Your last sentence says it all. There are so many things to learn during the course of your career. While I did learn and knew what I had to do concerning where I worked during the first two years, I was still new to the industry and everyday was a learning experience. I worked as a Block Operator in towers, then a Train Director, Train Dispatcher, Rules Department, Manager of the Dispatchers and now head the Rules Department. I watched, listened and learned during my years. If I didn't know I asked. If I couldn't find an answer, I dug further until I got the answer that was needed depending on each situation. But I listened to the wise people who were around for many years before me and gained from their views.

    Could I have written a training guide for Block Operators when I had two years? Sure, but it would have been worthless because I only could write what I saw during those two years.

    "I am curious to know what craft you are in that you didn't learn anything, or even enough to have an opinion, in two years time".

    Sure I had an opinion but one that showed a person's thoughts with only two years experience, a non-qualified opinion.An opinion that dealt with what I thought I knew which was very little.  Each day over the course of 38 years my opinion changed as I learned, saw things with a different view or from a different angle.

    You go ahead and write your trainee manual. Hope it works for you. Then in 20 years look at it again and see if you should have even entertained the idea of writing it with only two years experience.

    I have seen (MY OPINION HERE, NOT FRA OPINION!!!) FRA will not hire people that can't learn anything in two years time, so be warned. You need to lighten up man.

    On the contrary, I have seen the FRA do just that, and hire supposedly qualified people who actually weren't. Some were disgruntled with the railroad where they worked or didn't agree with their company's policies or superiors. Of course there is always that exception rather than the norm. You're only as good as what you know.

  • Once again Kid,

    The Fra trainee program is for trainees, even so, the FRA overstepped it's bounds once again, by hiring you and those like you. The program wasn't intended to get you ready for the railroad culture but instead get qualified and experienced rails ready for government service and the red tape that comes with the job.

     As far as how you got on or what you've learned to this point, I like so many who have responded to you ramblings are amazed  that in two years on the FRA Trainee Program who have become the all incompassing know it all, writing a manual, and all of the other crap you're dishing up here.

    And for generAL INFORMATION the FRA hasn't hired another bunch of so called Trainees since that bunch that were hired in 2006, because to many legitimate complaints were being lodged because the FRA is discrimating against individuals with rail experience and were hiring just to satisfy those with military points, it became almost a pre-requisite that even for the lowly FRA Trainee Program that an individual most certainly needed Military points to make the final cut.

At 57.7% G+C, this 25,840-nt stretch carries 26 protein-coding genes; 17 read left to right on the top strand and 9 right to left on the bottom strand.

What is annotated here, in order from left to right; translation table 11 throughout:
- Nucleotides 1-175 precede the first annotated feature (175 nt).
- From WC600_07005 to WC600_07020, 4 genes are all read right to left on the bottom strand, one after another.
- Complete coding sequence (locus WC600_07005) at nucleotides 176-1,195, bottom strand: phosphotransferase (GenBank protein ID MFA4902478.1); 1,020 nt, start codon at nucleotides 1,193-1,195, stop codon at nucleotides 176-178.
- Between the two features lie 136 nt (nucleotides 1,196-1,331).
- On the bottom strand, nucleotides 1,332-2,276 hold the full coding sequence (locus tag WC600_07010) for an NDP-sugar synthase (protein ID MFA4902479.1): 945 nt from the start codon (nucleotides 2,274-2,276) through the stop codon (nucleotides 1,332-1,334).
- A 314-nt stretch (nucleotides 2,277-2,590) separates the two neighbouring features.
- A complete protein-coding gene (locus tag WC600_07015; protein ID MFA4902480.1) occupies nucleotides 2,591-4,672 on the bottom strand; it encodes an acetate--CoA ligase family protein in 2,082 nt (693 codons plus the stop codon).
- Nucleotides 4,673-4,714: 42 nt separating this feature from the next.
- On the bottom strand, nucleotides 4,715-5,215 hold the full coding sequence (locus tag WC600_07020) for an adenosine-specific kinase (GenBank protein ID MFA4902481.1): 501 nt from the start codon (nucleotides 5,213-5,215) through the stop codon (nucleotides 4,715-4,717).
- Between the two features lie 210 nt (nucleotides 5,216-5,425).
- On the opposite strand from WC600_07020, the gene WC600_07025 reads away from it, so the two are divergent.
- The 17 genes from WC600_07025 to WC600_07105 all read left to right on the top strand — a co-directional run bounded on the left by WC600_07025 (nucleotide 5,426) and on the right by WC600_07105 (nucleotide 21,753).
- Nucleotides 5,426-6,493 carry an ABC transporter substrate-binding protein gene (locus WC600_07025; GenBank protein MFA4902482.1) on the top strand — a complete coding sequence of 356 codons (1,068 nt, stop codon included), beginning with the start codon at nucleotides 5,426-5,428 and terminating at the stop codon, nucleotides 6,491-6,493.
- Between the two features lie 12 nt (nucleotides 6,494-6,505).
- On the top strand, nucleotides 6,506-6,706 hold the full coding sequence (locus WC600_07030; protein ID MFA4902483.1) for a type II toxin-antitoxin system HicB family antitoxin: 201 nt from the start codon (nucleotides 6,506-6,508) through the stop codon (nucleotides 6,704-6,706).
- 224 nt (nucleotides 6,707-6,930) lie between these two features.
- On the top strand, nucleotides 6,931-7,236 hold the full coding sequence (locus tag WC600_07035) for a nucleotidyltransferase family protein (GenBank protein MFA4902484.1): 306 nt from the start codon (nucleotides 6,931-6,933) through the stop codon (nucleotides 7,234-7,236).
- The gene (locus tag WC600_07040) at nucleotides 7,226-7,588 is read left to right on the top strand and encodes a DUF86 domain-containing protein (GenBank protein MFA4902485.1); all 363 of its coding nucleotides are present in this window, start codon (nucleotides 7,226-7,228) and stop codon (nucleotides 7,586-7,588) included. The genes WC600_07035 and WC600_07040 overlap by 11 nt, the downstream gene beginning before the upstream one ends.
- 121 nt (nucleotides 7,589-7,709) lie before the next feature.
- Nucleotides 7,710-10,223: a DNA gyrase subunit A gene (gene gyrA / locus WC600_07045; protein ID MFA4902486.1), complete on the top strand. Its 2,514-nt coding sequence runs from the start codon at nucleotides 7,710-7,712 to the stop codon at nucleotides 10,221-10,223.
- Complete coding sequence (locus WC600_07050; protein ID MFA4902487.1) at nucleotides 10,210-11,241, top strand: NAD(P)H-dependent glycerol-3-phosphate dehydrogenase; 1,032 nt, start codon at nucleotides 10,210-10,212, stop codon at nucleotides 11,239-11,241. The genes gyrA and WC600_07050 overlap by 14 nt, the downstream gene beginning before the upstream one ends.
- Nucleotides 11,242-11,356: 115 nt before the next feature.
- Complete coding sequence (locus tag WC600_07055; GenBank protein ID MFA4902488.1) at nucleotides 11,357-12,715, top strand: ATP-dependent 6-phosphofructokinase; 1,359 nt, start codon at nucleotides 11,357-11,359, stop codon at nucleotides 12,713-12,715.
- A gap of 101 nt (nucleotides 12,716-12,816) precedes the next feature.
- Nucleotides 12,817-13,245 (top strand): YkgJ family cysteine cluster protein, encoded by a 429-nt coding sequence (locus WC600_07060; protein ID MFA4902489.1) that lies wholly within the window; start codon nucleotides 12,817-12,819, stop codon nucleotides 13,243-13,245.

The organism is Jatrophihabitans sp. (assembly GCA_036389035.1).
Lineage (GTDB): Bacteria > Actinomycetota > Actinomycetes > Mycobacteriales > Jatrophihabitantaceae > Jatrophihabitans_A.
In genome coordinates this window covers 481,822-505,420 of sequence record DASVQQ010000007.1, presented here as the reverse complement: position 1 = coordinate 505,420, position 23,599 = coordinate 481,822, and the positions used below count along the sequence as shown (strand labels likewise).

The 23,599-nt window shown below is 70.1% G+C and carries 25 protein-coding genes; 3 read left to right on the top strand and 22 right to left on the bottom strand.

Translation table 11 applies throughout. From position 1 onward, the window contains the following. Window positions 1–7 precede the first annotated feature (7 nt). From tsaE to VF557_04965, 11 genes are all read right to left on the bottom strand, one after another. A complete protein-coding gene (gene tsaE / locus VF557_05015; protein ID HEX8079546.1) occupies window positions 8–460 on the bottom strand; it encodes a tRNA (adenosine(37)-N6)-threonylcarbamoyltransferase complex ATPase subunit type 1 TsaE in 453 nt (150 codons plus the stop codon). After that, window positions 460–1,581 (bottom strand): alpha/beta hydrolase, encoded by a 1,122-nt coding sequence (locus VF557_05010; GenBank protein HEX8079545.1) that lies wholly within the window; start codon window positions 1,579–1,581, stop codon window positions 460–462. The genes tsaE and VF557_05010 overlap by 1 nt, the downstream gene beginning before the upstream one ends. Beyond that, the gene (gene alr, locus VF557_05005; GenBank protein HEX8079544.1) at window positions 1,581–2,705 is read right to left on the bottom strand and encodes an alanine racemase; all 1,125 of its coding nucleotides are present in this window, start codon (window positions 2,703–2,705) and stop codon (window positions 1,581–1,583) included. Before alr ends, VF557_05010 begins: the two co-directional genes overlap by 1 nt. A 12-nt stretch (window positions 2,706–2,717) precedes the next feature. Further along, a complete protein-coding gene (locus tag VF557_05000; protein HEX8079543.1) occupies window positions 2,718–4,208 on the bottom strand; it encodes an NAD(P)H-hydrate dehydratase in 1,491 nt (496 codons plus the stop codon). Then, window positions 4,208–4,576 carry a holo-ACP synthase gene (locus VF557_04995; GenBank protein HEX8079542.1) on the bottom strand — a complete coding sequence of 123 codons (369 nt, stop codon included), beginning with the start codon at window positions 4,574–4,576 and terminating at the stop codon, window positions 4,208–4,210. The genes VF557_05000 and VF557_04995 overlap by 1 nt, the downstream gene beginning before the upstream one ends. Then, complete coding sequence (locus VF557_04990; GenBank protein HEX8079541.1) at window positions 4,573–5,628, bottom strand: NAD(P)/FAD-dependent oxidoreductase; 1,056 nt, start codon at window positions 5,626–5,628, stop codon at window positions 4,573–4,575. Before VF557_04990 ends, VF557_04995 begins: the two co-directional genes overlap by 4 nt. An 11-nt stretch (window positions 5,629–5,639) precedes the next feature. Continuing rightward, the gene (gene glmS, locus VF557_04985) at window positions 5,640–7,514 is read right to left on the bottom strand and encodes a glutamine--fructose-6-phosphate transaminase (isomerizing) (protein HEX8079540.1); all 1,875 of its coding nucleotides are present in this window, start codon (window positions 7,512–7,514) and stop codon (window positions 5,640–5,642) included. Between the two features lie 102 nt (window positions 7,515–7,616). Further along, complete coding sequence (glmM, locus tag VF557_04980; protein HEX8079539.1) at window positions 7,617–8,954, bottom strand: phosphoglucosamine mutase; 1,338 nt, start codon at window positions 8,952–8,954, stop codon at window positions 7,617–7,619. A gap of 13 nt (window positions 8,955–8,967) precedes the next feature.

And then we get this kind of a Trainee who knows it all about the FRA, the railroad and the lifestyle and culture of railroading, With only two years you don't know jack, jack!

  • Thanks for your wisdom and advice. I am more looking at a manual to exaplin basic terminology (main line versus siding, etc.), job descriptions, (road crew versus yard crew etc.), nothing technical or job specific. The manual would be edited and approved by seasoned and expereinced railroaders.

    THANK YOU AGAIN FOR YOUR ADVICE!!!! 

  • AlmostDone

    Right on Overandout.  Not only should he not be writing a training manual, I question why the FRA is hiring a trainee with no RR experience.  Railroads are truly dangerous places and the folks who are here to enforce regulations need more than book learning.  I'm pushing 40 years, and like you I am STILL LEARNING.  And I learned by working on REAL RAILROADS.  The old story used to be that if you couldn't make it on a real ralroad, the FRA would hire you.  Now it looks like the short-cut is to not even try, just walk in and be a trainee.  I did not vote for CHANGE in the last election, so this doesn't surprise me that here is another example of government "No experience required". 

     

    OK Overandout. You make it sound like I graduated high school and walked into the FRA recruiting office and they hired me for my first job. As far as people in the FRA not making it on a real railroad, respectfully, you are clueless. That is one of the most ridiculous statements I have read to date on this board. This statement is an example of someone talking completly out of thier ass. You need to take some of that cotton your buddy talked about and shove it in your ass and put some in your mouth as well.